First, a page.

The second day of the CAAP conference in Wuhan reversed the order of the previous day, with concurrent sessions starting early (8:10 AM) followed by plenary sessions in the afternoon. I went to the ethnic lit sessions first thing, where I heard work on Derek Walcott (this by Elizabeth Eck, visiting from the USA on a mini-Fulbright), Ralph Ellison, Nuyorican Poetry, Sherley Anne Williams, John Edgar Wideman, Rita Dove, Toni Morrison, Chicano Poetry, Nadine Gordimer, etc. As you can see from this list, the conference was not entirely restricted to poetry, and the list of topics very much reflects what we might find at your average literature conference in the U.S.A. It did strike me that the Wideman paper was on the earlier novel The Lynchers, and that there was a paper on debates on African American literary theory, both topics often missing from U.S. conferences. The Chinese follow a different panel organization model from what we are used to in America; some panels had as many as eight presenters.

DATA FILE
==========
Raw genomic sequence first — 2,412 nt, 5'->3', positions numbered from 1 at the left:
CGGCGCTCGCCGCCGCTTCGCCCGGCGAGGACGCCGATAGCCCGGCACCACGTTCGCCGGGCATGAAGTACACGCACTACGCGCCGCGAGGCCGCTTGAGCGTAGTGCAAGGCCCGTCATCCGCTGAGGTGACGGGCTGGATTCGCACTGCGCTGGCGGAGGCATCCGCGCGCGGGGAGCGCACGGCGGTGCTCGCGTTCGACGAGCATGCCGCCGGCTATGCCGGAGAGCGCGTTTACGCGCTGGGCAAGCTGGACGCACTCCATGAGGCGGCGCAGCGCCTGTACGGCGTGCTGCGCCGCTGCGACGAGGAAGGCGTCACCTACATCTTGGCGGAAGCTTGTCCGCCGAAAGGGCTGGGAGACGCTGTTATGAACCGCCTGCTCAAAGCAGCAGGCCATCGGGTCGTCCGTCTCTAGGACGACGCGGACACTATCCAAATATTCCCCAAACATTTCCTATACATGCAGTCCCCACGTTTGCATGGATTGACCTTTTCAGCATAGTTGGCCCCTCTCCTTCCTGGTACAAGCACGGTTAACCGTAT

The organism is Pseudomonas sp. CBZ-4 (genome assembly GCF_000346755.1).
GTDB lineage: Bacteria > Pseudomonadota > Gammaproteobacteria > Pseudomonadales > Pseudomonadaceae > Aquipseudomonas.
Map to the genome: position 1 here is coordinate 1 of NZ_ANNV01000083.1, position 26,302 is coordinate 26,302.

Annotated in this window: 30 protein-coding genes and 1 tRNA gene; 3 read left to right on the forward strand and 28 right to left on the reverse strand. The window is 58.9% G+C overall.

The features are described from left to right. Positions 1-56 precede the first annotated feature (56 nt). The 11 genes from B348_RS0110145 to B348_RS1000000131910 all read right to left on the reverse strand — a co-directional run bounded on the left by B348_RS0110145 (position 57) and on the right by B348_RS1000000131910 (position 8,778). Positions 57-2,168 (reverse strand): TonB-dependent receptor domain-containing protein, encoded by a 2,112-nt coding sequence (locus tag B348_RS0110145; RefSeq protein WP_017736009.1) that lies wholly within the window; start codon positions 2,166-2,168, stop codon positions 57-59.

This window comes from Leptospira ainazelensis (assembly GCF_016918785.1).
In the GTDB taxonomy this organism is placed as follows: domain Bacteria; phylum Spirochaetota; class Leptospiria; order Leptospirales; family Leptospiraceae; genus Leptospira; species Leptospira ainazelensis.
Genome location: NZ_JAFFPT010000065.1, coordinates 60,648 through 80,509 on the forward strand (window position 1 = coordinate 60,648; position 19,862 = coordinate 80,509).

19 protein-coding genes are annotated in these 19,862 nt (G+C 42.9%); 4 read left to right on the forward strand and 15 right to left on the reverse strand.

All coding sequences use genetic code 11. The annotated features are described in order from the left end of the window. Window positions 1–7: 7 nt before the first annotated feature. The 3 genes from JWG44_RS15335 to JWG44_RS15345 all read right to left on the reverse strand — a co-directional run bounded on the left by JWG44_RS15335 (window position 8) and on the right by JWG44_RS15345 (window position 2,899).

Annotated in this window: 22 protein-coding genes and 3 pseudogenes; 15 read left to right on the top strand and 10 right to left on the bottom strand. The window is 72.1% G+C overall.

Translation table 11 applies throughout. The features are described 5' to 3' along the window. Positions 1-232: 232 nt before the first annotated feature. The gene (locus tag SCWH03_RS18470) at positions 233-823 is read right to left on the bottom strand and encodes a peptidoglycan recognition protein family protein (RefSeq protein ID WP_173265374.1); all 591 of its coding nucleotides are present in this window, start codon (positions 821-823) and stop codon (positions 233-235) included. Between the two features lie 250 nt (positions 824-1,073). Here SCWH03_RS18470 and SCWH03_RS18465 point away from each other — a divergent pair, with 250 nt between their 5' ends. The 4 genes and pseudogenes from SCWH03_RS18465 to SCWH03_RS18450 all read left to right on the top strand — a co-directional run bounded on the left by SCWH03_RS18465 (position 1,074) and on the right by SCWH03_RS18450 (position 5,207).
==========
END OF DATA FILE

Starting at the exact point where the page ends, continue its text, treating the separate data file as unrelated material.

The afternoon offered two plenary sessions. During the first, I presented a portion of my continuing work on Umbra poet Lloyd Addison, as a case study in recovery of African American avant gardes. I was joined on that panel by my old friend Yunte Huang, addressing the soundscape of American poetry, and conference organizer Luo Linaggong, who spoke on sound in the work of Sonia Sanchez. (Following the conference I was able to send Professor Luo a photo I took of Sonia Sanchez wearing the Chinese jacket he had presented to her during his residency in Philadelphia.) The response to our papers came from Youngmin Kim, who I had met at one of the American poetry conferences at the University of Maine. After a tea break, the second plenary brought papers from John Zheng (who teaches in the U.S.A.), Akitoshi Nagahata, who spoke about a posthumous collection of works by Theresa Hak Kyung Cha, and Zhang Yuejun. The conference closed out with a ceremony and banquet, much toasting with "spirits" at all tables -- but that was not the end. Several scholars were staying over for further lectures to the CCNU grad students.